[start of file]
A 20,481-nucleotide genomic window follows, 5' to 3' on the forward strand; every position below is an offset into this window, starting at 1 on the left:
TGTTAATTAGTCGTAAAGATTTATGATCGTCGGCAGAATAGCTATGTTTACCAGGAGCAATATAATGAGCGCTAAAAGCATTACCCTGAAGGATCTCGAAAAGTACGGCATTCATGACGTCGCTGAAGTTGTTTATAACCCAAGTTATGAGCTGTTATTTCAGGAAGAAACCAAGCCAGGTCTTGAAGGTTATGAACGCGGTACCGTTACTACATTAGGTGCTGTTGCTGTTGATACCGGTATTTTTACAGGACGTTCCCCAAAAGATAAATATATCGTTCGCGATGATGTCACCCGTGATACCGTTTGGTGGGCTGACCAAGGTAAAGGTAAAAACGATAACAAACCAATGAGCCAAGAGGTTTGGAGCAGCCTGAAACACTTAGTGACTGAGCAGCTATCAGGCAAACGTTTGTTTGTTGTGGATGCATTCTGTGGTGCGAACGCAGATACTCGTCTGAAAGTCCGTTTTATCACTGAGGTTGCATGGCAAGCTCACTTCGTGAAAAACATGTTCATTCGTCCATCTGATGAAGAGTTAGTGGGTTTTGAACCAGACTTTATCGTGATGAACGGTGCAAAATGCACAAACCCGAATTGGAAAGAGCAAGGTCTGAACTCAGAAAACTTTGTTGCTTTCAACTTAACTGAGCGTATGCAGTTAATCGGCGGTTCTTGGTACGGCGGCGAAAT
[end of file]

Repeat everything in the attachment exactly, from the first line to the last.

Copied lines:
A 20,481-nucleotide genomic window follows, 5' to 3' on the forward strand; every position below is an offset into this window, starting at 1 on the left:
TGTTAATTAGTCGTAAAGATTTATGATCGTCGGCAGAATAGCTATGTTTACCAGGAGCAATATAATGAGCGCTAAAAGCATTACCCTGAAGGATCTCGAAAAGTACGGCATTCATGACGTCGCTGAAGTTGTTTATAACCCAAGTTATGAGCTGTTATTTCAGGAAGAAACCAAGCCAGGTCTTGAAGGTTATGAACGCGGTACCGTTACTACATTAGGTGCTGTTGCTGTTGATACCGGTATTTTTACAGGACGTTCCCCAAAAGATAAATATATCGTTCGCGATGATGTCACCCGTGATACCGTTTGGTGGGCTGACCAAGGTAAAGGTAAAAACGATAACAAACCAATGAGCCAAGAGGTTTGGAGCAGCCTGAAACACTTAGTGACTGAGCAGCTATCAGGCAAACGTTTGTTTGTTGTGGATGCATTCTGTGGTGCGAACGCAGATACTCGTCTGAAAGTCCGTTTTATCACTGAGGTTGCATGGCAAGCTCACTTCGTGAAAAACATGTTCATTCGTCCATCTGATGAAGAGTTAGTGGGTTTTGAACCAGACTTTATCGTGATGAACGGTGCAAAATGCACAAACCCGAATTGGAAAGAGCAAGGTCTGAACTCAGAAAACTTTGTTGCTTTCAACTTAACTGAGCGTATGCAGTTAATCGGCGGTTCTTGGTACGGCGGCGAAAT